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4 Flagstaff residents accused of enslaving Vietnamese immigrants

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4 Flagstaff residents accused of enslaving Vietnamese immigrants

Family reportedly lured 5 with promises of American dream

Four people were arrested Thursday on federal charges after being accused of abusing and forcing five Vietnamese nationals into servitude for years at a Flagstaff wedding store.

A two-year investigation — dubbed “Operation Broken Promises” — into the four family members led to a five-count indictment that included forced labor and marriage fraud charges, the U.S. Attorney’s Office in Phoenix said Thursday.

According to the indictment, Houng Thi “Kelly” McReynolds, 58; Joseph Minh McReynolds, 36; Vincent Minh McReynolds, 32; and James Hartful McReynolds, 60, are accused of luring five people from Vietnam into the United States with the promise of better lives, marriages to U.S. citizens and educations.

The immigrants told authorities that once here, they were forced into labor, abused and threatened with guns at the family’s business — the I Do, I Do Wedding Boutique — and at the family’s Flagstaff home.

The indictment alleges that beginning in September 2001, Huong McReynolds brought Vietnamese nationals to Flagstaff, or found them here, where she and her family housed them and forced them to work seven days a week in the store. 

At least until December 2008, Huong McReynolds and her two sons, Joseph and Vincent, forced the victims to work long hours with little or no pay, autorities said.

The workers eventually left the accused family by being fired, escaping or being evicted, the indictment said.

“Huong Thi McReynolds and her family lured these victims to the United States on the promise of the American dream; what the victims got instead was indentured servitude,” said U.S. Attorney Dennis Burke. 

“The defendants created a climate of fear inside their home and business by carrying firearms, berating the victims and threatening to physically harm them and shame their families in Vietnam. They weren’t just exploited for their labor, they were robbed of their basic human dignity,” he said.

According to authorities, Huong, Joseph and James, each married Vietnamese victims. The accusers believed they would be entering into legitimate marriages.

Huong McReynolds is accused of shepherded victims through the visa process by coaching them prior to their interviews at their consulate. 

Once the victims were in the United States, according to the indictment, Huong McReynolds stole their passports and IDs, and told them they would not only be working at her home, but also long hours in their bridal shop.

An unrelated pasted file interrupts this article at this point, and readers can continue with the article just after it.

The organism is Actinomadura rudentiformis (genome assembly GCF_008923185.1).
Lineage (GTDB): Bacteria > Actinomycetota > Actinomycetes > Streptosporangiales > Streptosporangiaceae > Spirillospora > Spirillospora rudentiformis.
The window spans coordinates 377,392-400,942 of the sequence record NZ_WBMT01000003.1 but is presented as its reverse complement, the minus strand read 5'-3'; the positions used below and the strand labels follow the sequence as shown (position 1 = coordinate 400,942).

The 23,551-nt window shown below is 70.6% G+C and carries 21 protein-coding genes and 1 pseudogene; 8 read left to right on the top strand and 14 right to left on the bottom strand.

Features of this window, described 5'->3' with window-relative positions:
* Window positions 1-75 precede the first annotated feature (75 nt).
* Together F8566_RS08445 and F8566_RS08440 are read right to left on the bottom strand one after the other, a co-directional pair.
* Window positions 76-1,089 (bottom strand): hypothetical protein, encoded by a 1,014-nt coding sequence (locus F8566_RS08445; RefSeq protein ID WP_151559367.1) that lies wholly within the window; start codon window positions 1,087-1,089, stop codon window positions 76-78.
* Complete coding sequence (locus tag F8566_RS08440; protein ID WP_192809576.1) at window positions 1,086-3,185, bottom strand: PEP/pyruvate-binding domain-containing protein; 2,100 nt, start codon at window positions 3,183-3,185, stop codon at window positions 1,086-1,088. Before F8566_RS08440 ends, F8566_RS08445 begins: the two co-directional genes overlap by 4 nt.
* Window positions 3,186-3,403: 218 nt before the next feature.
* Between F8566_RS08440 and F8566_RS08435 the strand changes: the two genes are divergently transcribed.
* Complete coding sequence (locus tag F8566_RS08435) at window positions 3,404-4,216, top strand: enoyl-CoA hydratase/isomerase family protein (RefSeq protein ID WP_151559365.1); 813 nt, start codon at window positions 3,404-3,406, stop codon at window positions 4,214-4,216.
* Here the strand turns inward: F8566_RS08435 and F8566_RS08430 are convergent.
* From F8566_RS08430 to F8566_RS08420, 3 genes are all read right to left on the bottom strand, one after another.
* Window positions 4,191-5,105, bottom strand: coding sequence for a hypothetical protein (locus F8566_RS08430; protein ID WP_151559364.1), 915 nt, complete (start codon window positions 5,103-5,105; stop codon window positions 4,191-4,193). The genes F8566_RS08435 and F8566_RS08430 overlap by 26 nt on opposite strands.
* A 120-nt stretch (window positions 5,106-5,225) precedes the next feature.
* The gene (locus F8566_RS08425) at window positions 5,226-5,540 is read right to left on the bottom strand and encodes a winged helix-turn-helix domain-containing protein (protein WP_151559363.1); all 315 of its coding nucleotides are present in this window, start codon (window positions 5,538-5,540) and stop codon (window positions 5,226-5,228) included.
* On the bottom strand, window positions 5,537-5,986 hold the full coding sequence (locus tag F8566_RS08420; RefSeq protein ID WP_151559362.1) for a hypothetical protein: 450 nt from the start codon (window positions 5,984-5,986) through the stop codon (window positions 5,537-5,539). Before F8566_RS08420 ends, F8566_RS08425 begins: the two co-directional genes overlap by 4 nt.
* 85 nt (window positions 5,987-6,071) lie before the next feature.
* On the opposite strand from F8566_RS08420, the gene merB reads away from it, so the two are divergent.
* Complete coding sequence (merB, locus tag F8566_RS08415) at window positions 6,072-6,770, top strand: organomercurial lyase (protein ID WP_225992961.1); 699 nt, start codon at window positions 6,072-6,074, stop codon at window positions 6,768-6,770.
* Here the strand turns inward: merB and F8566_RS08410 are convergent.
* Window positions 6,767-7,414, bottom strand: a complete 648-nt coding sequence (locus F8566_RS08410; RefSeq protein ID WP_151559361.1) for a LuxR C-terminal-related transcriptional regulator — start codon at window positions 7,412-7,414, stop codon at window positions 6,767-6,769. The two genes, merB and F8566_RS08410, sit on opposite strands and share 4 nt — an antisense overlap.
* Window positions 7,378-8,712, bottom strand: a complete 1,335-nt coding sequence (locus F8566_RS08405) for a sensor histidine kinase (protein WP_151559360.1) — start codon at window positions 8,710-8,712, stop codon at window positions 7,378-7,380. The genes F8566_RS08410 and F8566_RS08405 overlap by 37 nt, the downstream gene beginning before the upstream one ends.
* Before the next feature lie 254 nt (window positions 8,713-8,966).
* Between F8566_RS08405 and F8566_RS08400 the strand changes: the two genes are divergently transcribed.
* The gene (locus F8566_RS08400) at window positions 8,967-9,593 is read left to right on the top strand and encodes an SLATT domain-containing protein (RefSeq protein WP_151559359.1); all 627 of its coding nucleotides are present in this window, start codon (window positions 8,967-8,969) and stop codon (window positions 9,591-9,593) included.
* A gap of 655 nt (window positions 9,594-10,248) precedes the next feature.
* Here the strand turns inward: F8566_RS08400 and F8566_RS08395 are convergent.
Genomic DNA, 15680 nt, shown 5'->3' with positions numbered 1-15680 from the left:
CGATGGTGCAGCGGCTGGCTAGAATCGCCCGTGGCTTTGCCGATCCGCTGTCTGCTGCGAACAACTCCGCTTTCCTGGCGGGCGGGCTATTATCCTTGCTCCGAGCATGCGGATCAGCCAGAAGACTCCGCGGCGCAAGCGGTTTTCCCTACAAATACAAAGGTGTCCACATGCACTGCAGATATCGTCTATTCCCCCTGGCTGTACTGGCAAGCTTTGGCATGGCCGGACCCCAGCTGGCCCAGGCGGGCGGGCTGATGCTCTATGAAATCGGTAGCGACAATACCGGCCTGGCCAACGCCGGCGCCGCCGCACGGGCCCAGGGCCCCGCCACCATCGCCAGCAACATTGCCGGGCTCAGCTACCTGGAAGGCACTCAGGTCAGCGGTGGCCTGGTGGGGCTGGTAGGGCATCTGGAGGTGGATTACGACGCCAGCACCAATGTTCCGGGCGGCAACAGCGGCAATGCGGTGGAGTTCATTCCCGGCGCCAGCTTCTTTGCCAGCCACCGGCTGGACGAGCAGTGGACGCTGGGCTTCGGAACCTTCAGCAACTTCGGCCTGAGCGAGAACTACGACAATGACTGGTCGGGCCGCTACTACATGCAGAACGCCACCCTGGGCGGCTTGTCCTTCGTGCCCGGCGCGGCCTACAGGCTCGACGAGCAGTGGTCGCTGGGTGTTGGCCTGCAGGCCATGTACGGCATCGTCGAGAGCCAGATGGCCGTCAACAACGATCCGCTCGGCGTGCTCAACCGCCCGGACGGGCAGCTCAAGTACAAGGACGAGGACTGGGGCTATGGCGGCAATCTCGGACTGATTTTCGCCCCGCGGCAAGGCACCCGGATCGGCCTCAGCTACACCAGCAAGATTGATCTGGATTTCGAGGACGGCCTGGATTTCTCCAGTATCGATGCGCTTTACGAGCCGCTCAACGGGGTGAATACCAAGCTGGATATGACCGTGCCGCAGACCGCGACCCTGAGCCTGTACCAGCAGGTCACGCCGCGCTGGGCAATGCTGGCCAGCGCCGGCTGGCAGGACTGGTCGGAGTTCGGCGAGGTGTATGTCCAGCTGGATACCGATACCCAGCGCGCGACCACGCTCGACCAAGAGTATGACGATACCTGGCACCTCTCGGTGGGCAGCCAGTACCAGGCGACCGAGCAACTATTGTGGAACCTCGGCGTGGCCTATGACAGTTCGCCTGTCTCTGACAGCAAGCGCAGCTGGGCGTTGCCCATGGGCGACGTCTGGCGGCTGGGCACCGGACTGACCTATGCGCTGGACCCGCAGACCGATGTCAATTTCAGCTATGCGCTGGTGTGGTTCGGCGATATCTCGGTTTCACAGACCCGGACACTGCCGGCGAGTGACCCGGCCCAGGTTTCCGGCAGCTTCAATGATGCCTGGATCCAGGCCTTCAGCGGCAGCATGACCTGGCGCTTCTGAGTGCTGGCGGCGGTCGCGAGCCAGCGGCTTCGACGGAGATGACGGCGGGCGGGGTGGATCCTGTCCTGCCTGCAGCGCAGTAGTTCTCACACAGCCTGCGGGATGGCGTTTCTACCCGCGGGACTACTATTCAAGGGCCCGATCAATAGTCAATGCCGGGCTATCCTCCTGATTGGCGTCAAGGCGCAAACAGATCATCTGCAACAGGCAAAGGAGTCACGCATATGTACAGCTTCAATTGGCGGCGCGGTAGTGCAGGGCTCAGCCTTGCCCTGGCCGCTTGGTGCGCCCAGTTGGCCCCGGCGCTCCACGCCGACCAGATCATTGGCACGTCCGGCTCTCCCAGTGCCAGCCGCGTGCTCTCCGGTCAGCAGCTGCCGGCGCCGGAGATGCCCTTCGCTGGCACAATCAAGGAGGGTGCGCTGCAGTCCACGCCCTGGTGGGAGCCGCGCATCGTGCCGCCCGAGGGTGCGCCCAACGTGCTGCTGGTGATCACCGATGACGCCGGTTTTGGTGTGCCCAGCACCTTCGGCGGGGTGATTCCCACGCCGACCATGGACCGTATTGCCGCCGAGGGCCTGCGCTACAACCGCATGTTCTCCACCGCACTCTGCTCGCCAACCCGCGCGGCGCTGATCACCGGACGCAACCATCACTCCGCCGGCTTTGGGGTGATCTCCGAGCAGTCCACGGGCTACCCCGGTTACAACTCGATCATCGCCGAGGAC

Despite their marriages to the victims, Huong McReynolds and James McReynolds, who divorced in 1996, continued to live together as husband and wife. 

Before and after Joseph McReynolds’ marriage to one of the alleged victims, he was living with an American, with whom he fathered children. 

“Through fraud and coercion, the McReynolds family engaged in modern-day slavery to support their business and live an easy life on the backs of these exploited victims,” said Matt Allen, special agent in charge of U.S. Immigration and Customs Enforcement’s Homeland Security Investigations in Arizona. 

“Working with our partners at the FBI and Department of Labor, HSI was able to document nearly a decade of abuse perpetrated by this family, which will now face justice for their actions,” he said.

Houng McReynolds was charged with all five counts in the indictment: conspiring to engage in forced labor, forced labor, unlawful contact with documents leading to forced labor, violation of the Fair Labor Standards Act, and conspiring to engage in unlawful marriage.

Joseph McReynolds was charged with conspiring to engage in forced labor, forced labor, and conspiring to engage in unlawful marriage.

Vincent McReynolds was charged with forced labor and conspiring to engage in forced labor, while James McReynolds was charged with conspiring to engage in unlawful marriage.

The United States District Court issued a restraining order that would give control of the wedding shop and other property belonging to the family in Flagstaff to the United States Marshal's Service.

The investigation was conducted by ICE HSI, the FBI, the U.S. Department of Labor and the U.S. Marshal’s Service.

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